Mild in winter, not too hot in summer and a temperate climate all year round. La Gomera, as in all the Canary Islands, has a very mild climate all year round.
This is caused by the north-east passat and a branch of the Canary river, which ensures almost even temperatures throughout the year (15-22 degrees).
However, the climate zones on the island have to be taken into account.
It may well be that it is cloudy and rainy in the north and at the same time the sun shines in the south with a bright blue sky. From December to March, it can be really fresh and cool for Canary conditions. Never below freezing but around 8 degrees already, sometimes accompanied by rain and wind. During this time, we heat the ovens and make ourselves comfortable in front of it.
Already on our first trip we agreed that air, temperature and vegetation in the north, we liked and enjoyed much better than the comparatively dry heat and barren landscape in the south, but this is of course a matter of taste.
By car you are there in about an hour. One day a week, we have a beach day in Valle Gran Rey.
Since we have also come to the island to grow fruit and vegetables and plants of trees and flowers, a humid, wooded and more rainy environment was offered.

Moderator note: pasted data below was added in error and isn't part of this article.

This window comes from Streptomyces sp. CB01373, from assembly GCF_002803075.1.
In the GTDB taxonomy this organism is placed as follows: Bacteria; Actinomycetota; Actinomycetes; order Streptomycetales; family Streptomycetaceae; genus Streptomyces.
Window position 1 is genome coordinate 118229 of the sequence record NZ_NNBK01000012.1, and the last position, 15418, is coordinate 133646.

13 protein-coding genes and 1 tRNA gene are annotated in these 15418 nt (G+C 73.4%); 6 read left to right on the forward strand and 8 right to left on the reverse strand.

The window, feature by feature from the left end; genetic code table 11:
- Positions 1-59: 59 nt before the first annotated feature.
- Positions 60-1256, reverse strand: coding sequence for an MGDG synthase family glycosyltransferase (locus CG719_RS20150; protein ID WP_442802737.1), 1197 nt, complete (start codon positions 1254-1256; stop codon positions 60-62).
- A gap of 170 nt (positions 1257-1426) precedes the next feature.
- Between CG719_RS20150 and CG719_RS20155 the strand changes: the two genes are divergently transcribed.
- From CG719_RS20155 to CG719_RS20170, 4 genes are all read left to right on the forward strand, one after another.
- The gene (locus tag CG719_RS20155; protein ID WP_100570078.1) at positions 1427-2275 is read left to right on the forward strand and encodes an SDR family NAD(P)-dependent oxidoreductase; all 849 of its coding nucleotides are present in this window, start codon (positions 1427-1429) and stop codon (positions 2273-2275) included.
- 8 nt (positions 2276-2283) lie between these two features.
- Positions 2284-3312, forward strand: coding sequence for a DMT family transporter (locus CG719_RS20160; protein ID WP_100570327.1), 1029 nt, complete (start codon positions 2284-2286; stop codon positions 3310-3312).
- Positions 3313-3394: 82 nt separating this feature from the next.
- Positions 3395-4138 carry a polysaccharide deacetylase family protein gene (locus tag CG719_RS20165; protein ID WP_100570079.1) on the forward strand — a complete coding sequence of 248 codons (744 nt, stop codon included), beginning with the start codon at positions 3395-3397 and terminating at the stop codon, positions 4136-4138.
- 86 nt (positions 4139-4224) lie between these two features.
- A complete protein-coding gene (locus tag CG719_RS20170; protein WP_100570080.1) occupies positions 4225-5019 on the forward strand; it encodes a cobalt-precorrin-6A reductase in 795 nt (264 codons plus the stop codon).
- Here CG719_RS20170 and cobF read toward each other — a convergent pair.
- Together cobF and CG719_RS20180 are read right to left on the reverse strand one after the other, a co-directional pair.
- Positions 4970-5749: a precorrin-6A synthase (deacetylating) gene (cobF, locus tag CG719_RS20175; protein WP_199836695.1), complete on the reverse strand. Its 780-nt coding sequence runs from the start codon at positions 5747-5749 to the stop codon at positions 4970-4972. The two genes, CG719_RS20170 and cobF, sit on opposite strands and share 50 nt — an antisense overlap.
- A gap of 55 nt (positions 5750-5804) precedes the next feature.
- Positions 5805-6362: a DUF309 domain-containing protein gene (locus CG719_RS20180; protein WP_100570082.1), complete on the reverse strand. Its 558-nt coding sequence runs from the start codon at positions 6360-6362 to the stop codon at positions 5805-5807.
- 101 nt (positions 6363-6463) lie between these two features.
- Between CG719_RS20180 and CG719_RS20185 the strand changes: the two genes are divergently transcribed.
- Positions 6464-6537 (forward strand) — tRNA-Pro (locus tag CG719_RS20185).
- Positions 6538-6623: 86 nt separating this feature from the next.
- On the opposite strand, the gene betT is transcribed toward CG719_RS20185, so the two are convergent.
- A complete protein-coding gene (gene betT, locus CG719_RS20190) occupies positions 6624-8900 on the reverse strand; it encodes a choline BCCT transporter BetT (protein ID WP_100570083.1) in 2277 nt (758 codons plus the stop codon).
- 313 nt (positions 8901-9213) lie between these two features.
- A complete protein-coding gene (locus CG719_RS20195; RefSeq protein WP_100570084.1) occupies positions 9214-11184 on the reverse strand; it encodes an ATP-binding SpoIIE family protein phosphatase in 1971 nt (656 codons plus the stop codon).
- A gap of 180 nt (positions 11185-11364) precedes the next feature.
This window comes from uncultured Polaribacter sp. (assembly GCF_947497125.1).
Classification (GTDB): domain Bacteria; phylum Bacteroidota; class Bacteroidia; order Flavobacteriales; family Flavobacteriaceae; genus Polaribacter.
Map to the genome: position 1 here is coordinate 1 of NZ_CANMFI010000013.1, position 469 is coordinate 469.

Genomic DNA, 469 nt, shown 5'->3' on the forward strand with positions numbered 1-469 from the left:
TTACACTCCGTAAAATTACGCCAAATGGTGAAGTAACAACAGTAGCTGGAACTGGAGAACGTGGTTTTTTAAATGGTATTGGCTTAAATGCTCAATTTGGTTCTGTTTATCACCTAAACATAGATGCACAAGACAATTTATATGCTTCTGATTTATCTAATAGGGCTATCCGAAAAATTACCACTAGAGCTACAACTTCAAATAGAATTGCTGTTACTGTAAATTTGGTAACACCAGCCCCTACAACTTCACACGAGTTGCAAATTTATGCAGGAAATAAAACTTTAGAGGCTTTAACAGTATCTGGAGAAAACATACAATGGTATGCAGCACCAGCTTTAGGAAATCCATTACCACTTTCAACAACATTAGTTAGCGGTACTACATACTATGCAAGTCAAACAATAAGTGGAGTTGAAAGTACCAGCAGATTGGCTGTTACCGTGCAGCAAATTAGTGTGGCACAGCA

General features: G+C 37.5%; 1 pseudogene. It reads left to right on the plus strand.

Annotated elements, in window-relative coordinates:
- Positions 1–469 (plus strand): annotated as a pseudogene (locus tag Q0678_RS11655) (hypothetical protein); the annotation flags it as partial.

La Gomera is not directly accessible from mainland Europe. The journey takes place from Tenerife South Reina Sofia Airport (TFS) and from there by ferry (Fred Olsen or Naviera Armas), which run three times a day between the islands, from the port of Los Christianos Tenerife South to San Sebastian on La Gomera.
You can get to the port either by bus (Titsa terminal at the airport) or by taxi and the journey time is about 25 minutes.
The last ferry leaves at 19:00 (without guarantee), so we recommend that you book the flight so that you have enough time (1 1/2 - 2 hours) to reach the last ferry at the latest.
You can book and compare between the two shipping companies at:
If you want to spend a relaxing holiday on the island and want to be mobile, you should rent a car with which you can easily explore and discover the island.
The house is accessed from the main road via a private and hiking trail along rocks and through the forest. Since this is partly uneven and Scottish, it is not advisable to use a normal car to drive down the slope to the house (1.6 km).
The car can be parked at the top of the road and we will pick you up and bring you up, of course.
Sounds adventurous, and so is.
If you do not want to rent a car, we will be happy to pick you up from the port or airport for a fee.
We do not use meat, fish and cow's milk products as far as possible. Instead, we offer a varied diet consisting of fresh vegetables, fruits and everything that nature has to offer seasonally.
Tofu, Soya & Strings are available in a few shops and we are happy to give advice on where to get something or go to eat.
If you don't want to miss out on milk, meat and fish, you can bring something from the supermarket or drive/hike in one of the restaurants in the area offering Canarian dishes.